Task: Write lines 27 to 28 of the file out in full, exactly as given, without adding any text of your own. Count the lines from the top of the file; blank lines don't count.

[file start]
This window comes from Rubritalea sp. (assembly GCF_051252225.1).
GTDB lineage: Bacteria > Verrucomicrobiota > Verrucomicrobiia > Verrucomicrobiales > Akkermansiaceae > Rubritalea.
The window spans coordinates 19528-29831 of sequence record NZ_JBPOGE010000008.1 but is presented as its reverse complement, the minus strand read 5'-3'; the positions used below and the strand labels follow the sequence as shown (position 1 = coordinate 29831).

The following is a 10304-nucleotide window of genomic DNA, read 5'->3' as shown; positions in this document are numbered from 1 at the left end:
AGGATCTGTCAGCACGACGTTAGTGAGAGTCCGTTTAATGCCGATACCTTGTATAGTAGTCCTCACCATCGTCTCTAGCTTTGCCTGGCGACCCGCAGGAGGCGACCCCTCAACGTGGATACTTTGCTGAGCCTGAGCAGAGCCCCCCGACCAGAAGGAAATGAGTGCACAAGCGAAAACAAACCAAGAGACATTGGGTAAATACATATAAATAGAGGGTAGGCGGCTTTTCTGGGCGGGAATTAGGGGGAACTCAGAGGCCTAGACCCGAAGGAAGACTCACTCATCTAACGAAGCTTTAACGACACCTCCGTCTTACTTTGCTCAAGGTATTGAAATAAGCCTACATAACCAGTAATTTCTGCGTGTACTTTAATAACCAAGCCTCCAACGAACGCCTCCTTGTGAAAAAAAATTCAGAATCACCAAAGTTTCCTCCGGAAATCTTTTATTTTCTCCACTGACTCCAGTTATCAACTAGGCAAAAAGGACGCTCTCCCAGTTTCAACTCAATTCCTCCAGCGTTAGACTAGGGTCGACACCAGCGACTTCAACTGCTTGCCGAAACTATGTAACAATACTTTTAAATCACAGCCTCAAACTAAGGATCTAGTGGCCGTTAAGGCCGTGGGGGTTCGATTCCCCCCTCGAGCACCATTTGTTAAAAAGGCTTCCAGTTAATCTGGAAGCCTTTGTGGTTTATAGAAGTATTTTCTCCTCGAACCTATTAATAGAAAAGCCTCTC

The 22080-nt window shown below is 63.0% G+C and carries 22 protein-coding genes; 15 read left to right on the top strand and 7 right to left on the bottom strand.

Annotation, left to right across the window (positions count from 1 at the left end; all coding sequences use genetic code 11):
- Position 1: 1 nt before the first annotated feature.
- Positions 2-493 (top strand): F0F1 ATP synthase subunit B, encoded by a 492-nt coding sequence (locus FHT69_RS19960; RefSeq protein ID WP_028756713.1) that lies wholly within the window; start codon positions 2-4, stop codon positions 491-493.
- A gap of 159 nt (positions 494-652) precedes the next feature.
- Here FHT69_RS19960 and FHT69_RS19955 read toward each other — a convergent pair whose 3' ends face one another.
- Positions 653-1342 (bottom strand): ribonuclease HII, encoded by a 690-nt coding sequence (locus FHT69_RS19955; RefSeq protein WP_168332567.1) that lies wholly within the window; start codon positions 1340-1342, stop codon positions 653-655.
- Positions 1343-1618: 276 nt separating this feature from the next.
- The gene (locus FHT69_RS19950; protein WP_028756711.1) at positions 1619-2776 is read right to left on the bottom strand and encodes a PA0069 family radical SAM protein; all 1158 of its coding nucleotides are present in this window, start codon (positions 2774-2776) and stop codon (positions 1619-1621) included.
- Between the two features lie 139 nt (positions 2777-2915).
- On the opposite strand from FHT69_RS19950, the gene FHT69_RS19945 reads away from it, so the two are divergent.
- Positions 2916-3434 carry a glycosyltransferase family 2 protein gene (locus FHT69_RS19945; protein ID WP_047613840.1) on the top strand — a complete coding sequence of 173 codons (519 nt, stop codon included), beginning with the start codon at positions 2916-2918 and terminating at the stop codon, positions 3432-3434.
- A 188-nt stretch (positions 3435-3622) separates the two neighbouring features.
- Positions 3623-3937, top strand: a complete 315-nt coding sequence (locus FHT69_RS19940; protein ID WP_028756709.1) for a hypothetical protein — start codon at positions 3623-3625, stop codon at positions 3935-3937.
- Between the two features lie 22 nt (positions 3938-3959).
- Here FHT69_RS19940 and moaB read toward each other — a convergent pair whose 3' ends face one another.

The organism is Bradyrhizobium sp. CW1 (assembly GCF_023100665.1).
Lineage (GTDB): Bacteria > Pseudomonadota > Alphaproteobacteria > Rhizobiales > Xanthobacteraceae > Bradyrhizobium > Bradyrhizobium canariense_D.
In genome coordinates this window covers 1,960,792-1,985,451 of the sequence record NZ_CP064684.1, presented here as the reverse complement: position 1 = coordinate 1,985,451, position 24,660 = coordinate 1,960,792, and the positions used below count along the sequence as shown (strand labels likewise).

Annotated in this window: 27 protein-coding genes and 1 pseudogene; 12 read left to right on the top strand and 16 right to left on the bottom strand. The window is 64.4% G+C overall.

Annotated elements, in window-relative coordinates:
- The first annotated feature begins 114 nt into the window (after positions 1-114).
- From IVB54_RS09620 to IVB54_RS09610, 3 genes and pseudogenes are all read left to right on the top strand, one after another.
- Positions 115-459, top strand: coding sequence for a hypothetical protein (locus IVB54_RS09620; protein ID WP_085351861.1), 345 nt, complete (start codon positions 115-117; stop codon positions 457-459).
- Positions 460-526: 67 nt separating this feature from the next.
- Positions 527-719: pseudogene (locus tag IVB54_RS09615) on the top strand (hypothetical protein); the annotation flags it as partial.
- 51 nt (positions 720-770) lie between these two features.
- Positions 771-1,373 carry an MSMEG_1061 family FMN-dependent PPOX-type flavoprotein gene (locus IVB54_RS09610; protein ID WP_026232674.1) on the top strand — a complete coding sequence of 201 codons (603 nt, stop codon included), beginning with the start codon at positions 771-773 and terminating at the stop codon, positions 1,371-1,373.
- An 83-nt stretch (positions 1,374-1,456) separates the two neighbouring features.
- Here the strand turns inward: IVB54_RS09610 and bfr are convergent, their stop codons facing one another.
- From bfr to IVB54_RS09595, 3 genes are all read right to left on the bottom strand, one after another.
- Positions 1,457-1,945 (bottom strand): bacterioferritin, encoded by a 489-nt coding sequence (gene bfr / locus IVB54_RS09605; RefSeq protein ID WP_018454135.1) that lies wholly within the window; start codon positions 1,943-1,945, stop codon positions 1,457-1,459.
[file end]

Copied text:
- The first annotated feature begins 114 nt into the window (after positions 1-114).
- From IVB54_RS09620 to IVB54_RS09610, 3 genes and pseudogenes are all read left to right on the top strand, one after another.